Characteristics and Taste of Wine
Last Updated: Tuesday, July 14, 2009, 01:03
  

Digvijay Singh

Unlike other beverages wine comprises of six characteristics that help in determining whether the wine is just an ordinary one or a great wine in the making. Colour, nose, fruit, acid, tannin and end (confate) make a full wine.

An ideal wine-tasting environment will have a flat table with white sheet and a room with white walls. Daylight enables you to get the colour intensities right. Wine should be poured in big, clear and clean stemmed glasses bigger than 300c.c.

Thinner and closer rim at the top is desirable to hold the aroma released from the wine. Red wine should be tasted with a wider-bottomed glass to enable better release of flavours. Glass should be properly washed and free of any odours.

Now pour wine in the glass. Red wine should be at 18-20 degree C and white wine at 10-14 degree C. Wine should be less than a third in the glass. In any case the glass should not be more than half filled unless it is sparkling wine in a flute glass. Let us look at these characteristics..

Colour:

Similarly, very deep golden yellow would be excellent but ordinary white wine may be very light yellow or white in colour. If the colour is rusty or with orange tinge it means that the wine has been oxidized and spoiled. Greenish white is good colour for Chardonnay.

Nose:

The best way of releasing aroma in a wineglass is to hold the glass on the flat table. or by the stem vertically , swirling the wine around in either direction so that the liquid rises up the sides of the glass without spilling out.

Thin layer formed on the glass makes the alcohol evaporate faster bringing out aromas interesting and different than the smell of grapes. As a fine wine matures, after-taste keeps on getting better and complex, usually multi-layered. There may be more than one flavour.

Fruit:

Fruit will also give hints of the grapes used. Cabernet Sauvignons taste like black currants, plums, black cherries and spices whereas Pinot Noirs from Burgundy may taste like cherries and strawberries.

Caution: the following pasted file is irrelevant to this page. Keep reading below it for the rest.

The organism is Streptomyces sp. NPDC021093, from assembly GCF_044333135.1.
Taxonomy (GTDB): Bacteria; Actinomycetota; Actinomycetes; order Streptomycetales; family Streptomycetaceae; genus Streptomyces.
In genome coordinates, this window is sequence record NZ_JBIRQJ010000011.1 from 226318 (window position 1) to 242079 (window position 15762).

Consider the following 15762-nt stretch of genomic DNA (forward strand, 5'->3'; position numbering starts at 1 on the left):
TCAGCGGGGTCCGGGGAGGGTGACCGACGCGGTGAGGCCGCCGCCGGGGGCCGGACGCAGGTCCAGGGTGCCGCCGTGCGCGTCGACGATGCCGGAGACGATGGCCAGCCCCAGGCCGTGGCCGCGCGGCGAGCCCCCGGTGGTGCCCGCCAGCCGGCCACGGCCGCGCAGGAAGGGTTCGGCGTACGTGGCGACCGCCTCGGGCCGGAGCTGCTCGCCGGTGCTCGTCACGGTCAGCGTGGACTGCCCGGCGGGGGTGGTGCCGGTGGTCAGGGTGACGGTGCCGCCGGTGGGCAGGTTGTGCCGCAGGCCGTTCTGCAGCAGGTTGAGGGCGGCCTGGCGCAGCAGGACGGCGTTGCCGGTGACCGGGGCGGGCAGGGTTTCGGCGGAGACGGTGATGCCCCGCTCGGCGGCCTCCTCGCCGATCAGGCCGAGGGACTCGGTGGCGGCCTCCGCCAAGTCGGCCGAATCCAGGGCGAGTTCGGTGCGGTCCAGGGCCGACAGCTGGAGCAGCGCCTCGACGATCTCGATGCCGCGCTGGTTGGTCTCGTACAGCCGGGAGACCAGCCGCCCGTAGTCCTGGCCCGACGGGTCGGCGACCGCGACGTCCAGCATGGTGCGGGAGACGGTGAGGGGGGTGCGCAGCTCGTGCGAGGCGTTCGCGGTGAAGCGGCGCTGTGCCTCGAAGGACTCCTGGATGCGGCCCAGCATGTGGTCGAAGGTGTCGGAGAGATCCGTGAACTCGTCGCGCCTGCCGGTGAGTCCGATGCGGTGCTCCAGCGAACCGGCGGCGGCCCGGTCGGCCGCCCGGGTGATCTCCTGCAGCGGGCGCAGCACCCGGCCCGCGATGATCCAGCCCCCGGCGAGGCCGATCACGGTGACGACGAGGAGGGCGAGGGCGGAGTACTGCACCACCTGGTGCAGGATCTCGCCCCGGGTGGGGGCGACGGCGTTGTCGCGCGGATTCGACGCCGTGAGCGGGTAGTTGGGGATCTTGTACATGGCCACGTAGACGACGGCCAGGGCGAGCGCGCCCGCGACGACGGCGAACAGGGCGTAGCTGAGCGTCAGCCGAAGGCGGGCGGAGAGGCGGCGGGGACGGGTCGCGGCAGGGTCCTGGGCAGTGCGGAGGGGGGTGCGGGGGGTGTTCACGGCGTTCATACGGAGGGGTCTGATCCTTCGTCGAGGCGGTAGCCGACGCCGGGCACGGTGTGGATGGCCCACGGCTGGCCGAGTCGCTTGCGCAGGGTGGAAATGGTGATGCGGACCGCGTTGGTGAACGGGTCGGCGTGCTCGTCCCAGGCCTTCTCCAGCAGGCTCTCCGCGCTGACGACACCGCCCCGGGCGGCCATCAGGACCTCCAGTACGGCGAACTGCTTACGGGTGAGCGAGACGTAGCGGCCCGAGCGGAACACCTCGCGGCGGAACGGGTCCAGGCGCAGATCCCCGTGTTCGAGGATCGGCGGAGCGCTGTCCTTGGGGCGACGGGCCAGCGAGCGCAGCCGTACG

Chardonnay may taste like peach, honey or pear. Take a small sip just enough to roll around all points of the mouth but not so big as to swallow some wine without enjoying it. Keep each sip for as long as possible. 20 seconds isn`t long and more than a minute is desirable for a fine, mature and complex wine to extract all the information and feel the sensation.

Chewing wine will also draw out the subtle characteristics and flavours.

Tannin:

A highly tannic wine may be very bitter and astringent especially in relation to the fruit. What one wants to taste is moderate, soft and well-balanced structure. If the tannins are very weak the wine will not mature with age and needs to be drunk young.

Acid:

Wine Tasting is an experience where one can appreciate all the components of wine. Whereas an ordinary table wine that we normally get in India may give us the usual kick of alcohol it should be compared with other wines after taking due note of all the above characteristics.

End:

Also referred to as After-Taste and Finish this characteristic differentiates between a simple and a complex wine. This is the sensation left behind after swallowing the sip or spitting the wine.

A mature or well-aging wine will have a long and complex finish sometimes lasting more than a minute. Ordinary table wine may not have any after-taste at all. There may even be multi-layered flavours. The sensation of one fruit may be followed by yet another. A long and complex End would undoubtedly enhance the beauty of wine.

Tannins add to the puckery taste like strong tea without milk and slightly strong. It is present in the grape skins, pips and stalks. It adds to the anti aging and good-for-heart characteristics especially in the red wines. It also helps preserve the wine and changes the character of wine drastically over a period of time in the barrel as well as the bottle.

Acid content in a wine is the sum total of agreeable grape acid in the wine which will be very sharp and tart if too much acid is present. The tartness will be modest in a well-integrated wine and when the level is very low it will taste flat. However, do not confuse it with sour taste, which is due to fruit of the wine.
The best part of wine is tasting the fruit. Good wine should give you a feeling of huge fruit extraction; it should be rich and luscious. Going down the scale it will be very lean and thin. Fruit would have gone and the wine dried out.

Usually, red wine with high tannin but not the best of grape quality may take time for the tannin to soften down but by that time the fruit would die out. For wines past their peak the fruit also starts going down fast. This refers to the flavour and aroma of wine.

Immerse your nose in the glass and take a deep breath through the nose and feel the aromas release by the wine. There are strong aromas associated with different varietals and finer wines will bring out these aromas better.

Medium quality wines will have nice aromas but nothing to write home about while everyday table wines may not have any aroma or flavour at all. Hold the glass against light. Look at the colour, clarity and intensity from the side and top of the glass. Darker the colour, better it is for the wine.
Dark red, ruby, purple, garnet, opaque are some descriptions of good red wines especially cabernets and will get higher ratings. Some young wines may be very dark in colour initially but will lose some of the colour with time. Sliding down the scale , wine would be very dark but not opaque and further down to light reds and very light reds.


First Published: Tuesday, July 14, 2009, 01:03


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